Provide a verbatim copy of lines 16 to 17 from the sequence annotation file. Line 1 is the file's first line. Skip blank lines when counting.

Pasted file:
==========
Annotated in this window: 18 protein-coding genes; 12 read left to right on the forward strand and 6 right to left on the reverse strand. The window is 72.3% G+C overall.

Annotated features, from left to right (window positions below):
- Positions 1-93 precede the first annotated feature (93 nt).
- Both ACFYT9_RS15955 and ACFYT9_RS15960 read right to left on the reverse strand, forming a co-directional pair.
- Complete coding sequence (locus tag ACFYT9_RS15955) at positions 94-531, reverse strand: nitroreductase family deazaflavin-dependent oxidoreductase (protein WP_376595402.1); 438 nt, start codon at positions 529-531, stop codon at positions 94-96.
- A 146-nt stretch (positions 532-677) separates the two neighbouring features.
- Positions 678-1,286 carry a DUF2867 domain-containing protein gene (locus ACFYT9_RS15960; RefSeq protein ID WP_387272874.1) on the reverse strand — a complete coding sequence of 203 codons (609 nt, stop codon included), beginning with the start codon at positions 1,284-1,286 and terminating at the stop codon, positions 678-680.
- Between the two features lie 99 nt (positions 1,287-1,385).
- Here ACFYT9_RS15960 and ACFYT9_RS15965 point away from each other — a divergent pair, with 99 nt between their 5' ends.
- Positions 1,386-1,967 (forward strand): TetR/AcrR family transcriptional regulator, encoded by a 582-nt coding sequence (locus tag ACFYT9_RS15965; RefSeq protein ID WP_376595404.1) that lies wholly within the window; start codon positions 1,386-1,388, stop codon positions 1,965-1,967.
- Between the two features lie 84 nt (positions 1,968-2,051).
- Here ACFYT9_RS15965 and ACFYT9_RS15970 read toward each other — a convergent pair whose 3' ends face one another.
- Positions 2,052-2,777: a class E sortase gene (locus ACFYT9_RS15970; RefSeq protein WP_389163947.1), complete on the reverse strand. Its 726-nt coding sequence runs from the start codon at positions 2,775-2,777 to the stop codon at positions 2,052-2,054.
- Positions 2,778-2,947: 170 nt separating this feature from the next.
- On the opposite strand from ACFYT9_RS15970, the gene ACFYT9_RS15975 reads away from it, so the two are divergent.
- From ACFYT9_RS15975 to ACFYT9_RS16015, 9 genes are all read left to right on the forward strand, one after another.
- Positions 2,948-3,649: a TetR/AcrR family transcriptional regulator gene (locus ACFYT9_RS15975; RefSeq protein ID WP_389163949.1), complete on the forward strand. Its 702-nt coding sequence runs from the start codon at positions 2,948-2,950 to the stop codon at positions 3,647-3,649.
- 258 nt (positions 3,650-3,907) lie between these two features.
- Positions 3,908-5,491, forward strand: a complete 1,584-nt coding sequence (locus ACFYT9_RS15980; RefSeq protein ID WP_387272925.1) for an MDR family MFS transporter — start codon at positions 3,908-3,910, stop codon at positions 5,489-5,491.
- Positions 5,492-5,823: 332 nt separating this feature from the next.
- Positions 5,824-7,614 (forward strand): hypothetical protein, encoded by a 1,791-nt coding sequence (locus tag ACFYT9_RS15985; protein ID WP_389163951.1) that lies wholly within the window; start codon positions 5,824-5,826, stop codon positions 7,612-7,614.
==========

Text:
- From ACFYT9_RS15975 to ACFYT9_RS16015, 9 genes are all read left to right on the forward strand, one after another.
- Positions 2,948-3,649: a TetR/AcrR family transcriptional regulator gene (locus ACFYT9_RS15975; RefSeq protein ID WP_389163949.1), complete on the forward strand. Its 702-nt coding sequence runs from the start codon at positions 2,948-2,950 to the stop codon at positions 3,647-3,649.